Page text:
Monday, October 17, 2005

Annan Naive or Foolish re: Hariri Probe

UN Secretary General Kofi Annan said today that he intends to keep the report on the assassination of Lebanese Prime Minister Rafik Hariri as technical as possible and does not want the report to be politicized. (Reuters: Annan warns against abuse of Lebanon report). His concern is that the report, being issued this Friday by German prosecutor Detlev Mehlis, will "inflame the region."

Aside from the fact that the region is already inflamed, there is no way to avoid the consequences of this report regardless of the verdict. At issue are claims by the US, France, Lebanon and others that the assassination of Hariri was orchestrated by Syria and the pro-Syrian Lebanese government officials. Naturally, Syria denies those charges.

As part of his investigation, Mehlis has already named four pro-Syrian generals as suspects. He and his staff also interviewed Syrian interior minister Ghazi Kanaan who, coincidentally, committed suicide last week. It seems doubtful at this point that Mehlis' report will not point the finger at Damascus.

If the report does blame Syria as most suspect, there will be increased international pressure within the UN to, at the very least, impose sanctions as punishment for their actions. Clearly, Annan wants to avoid that confrontation, even if it means allowing the assassination of a head of state to slide. As we've seen throughout his tenure, Annan's methodology is to do anything that will avoid confrontations. His preference is to allow rogue regimes to run rampant rather than take action against them.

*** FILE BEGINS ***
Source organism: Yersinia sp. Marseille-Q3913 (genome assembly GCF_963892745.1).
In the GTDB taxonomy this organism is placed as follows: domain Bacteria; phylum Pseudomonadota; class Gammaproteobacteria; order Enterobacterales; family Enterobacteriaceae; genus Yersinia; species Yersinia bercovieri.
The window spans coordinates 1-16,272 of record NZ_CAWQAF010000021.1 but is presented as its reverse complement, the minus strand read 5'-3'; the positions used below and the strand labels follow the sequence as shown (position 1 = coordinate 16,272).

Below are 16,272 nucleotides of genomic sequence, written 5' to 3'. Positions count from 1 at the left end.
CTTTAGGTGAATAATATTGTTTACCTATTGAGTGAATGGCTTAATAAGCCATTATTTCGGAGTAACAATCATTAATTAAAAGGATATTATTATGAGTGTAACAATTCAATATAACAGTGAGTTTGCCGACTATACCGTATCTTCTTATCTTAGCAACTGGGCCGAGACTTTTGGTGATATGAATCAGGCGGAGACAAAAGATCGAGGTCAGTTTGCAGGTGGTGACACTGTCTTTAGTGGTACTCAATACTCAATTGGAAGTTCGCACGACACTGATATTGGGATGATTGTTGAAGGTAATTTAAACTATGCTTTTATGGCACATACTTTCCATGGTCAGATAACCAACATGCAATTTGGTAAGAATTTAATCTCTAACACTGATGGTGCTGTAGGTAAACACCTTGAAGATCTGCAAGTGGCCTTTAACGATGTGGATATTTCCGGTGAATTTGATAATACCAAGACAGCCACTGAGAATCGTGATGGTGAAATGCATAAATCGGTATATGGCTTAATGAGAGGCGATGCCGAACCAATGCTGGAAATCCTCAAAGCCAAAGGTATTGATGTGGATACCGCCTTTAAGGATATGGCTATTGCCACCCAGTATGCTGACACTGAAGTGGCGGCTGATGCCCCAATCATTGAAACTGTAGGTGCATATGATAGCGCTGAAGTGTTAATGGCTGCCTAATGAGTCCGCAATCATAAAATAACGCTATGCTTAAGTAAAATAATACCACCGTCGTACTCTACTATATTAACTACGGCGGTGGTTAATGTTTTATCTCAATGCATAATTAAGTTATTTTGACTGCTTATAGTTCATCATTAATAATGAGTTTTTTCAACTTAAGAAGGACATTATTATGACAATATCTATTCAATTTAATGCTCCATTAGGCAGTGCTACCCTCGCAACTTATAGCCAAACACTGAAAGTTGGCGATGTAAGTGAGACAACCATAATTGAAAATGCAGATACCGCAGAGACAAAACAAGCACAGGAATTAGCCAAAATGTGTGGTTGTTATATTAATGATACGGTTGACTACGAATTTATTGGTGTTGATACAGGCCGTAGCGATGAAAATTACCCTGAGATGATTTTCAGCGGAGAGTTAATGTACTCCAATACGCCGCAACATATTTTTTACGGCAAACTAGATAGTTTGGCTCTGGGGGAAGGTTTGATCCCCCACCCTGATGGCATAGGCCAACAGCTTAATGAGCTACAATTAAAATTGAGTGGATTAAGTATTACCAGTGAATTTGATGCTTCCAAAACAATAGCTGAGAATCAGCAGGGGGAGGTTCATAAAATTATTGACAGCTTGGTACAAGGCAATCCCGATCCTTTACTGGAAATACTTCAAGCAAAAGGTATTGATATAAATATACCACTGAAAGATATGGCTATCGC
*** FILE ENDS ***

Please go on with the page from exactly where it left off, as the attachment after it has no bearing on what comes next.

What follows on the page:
When he finally leaves office in December of 2006, Annan will leave behind a legacy of scandal, increased nuclear proliferation to third-world countries (Pakistan, India, and North Korea), and a significantly weakened UN Security Council. Failure to enforce the overwhelming majority of resolutions passed by that body have rendered it virtually meaningless. Annan's successor will be hard pressed to rebuild the credibility of the UN. That task will be further complicated by a likely dispute over Annan's successor. There are already factions building that favor either an Asian replacement (opposed by the US and allies) or an Eastern Europe replacement (opposed by China and allies.) Either way, it appears likely that the next Secretary General will preside over a fractured and severely weakened UN. On the plus side, the next Secretary General could not do a worse job than Kofi Annan.


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